Peru's poorest 60,000 families are to receive monthly payments of $30 (£16), the president has announced.
Half of Peruvians subsist below the poverty line
Alejandro Toledo said the subsidies would be disbursed to the female heads of families in 70 rural districts.
He said those who received the money should prioritise its use for pre- and post-natal care in government-run clinics, and for vaccinations.
But critics say bureaucracy and corruption will prevent the money from reaching remote Andean areas.
Mr Toledo launched the scheme in the remote mountain town of Chuschi.
Dressed in traditional Andean clothing, he said he hoped the scheme would eventually benefit three million people.
In his four years in office, Mr Toledo has overseen economic growth and an export boom.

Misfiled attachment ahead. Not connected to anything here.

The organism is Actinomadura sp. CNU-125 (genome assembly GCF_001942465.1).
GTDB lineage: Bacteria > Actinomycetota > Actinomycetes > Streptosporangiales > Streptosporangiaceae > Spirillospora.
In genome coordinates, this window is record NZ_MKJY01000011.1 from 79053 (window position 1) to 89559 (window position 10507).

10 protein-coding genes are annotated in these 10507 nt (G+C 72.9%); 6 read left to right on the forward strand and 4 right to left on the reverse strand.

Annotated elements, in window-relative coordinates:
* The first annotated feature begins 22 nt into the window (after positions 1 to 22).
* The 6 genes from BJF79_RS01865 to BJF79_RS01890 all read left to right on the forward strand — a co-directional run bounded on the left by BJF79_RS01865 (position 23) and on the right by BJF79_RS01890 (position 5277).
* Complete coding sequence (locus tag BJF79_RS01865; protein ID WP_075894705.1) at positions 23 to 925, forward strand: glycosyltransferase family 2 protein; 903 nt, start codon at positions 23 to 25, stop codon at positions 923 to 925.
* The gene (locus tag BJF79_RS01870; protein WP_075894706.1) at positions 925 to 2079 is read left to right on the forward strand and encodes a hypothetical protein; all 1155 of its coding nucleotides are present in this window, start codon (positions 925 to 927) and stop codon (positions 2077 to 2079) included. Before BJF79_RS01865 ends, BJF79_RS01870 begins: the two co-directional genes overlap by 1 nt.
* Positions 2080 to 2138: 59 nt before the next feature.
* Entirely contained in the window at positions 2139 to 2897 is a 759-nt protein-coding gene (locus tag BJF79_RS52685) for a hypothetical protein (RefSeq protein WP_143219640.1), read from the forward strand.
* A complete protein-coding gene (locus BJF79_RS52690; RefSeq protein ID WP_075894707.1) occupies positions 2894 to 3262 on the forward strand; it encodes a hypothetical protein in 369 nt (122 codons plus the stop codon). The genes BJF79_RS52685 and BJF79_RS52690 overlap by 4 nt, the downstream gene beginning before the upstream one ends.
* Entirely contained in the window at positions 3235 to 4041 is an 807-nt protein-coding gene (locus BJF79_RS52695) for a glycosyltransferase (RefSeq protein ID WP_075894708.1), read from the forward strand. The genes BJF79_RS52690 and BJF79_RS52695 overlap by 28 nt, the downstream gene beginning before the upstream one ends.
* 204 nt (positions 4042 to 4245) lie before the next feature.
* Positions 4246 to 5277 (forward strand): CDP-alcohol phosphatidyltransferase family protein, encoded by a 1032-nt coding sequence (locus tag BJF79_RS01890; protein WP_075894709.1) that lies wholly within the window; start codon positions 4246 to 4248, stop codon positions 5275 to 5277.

But about half the country's 28 million inhabitants still live below the poverty line, and many families have no access to drinking water, electricity and basic sanitation.
"It doesn't make sense that Wall Street applauds us because we do things well at the macro level. The objective is that that healthy economic growth is reflected in the reduction of extreme poverty," Mr Toledo told reporters.
Mr Toledo cannot stand for re-election in April 2006, but opposition parties say they fear the payments will help the Peruvian government gain support for his successor ahead of the poll.